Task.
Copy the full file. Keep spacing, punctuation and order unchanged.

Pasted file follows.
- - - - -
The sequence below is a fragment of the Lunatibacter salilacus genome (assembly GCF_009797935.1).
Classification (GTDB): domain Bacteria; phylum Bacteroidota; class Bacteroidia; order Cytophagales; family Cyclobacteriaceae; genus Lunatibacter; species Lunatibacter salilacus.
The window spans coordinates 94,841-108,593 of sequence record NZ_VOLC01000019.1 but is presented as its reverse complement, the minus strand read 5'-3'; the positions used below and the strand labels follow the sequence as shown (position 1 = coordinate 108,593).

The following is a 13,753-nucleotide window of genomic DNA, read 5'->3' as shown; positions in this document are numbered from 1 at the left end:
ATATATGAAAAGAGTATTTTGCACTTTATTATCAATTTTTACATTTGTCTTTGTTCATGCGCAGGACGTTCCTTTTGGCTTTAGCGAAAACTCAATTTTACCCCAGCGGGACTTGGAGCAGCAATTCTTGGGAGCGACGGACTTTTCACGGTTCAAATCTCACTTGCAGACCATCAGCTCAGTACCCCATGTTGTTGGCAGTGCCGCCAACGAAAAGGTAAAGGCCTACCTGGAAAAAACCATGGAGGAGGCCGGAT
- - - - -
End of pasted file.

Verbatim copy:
The sequence below is a fragment of the Lunatibacter salilacus genome (assembly GCF_009797935.1).
Classification (GTDB): domain Bacteria; phylum Bacteroidota; class Bacteroidia; order Cytophagales; family Cyclobacteriaceae; genus Lunatibacter; species Lunatibacter salilacus.
The window spans coordinates 94,841-108,593 of sequence record NZ_VOLC01000019.1 but is presented as its reverse complement, the minus strand read 5'-3'; the positions used below and the strand labels follow the sequence as shown (position 1 = coordinate 108,593).

The following is a 13,753-nucleotide window of genomic DNA, read 5'->3' as shown; positions in this document are numbered from 1 at the left end:
ATATATGAAAAGAGTATTTTGCACTTTATTATCAATTTTTACATTTGTCTTTGTTCATGCGCAGGACGTTCCTTTTGGCTTTAGCGAAAACTCAATTTTACCCCAGCGGGACTTGGAGCAGCAATTCTTGGGAGCGACGGACTTTTCACGGTTCAAATCTCACTTGCAGACCATCAGCTCAGTACCCCATGTTGTTGGCAGTGCCGCCAACGAAAAGGTAAAGGCCTACCTGGAAAAAACCATGGAGGAGGCCGGAT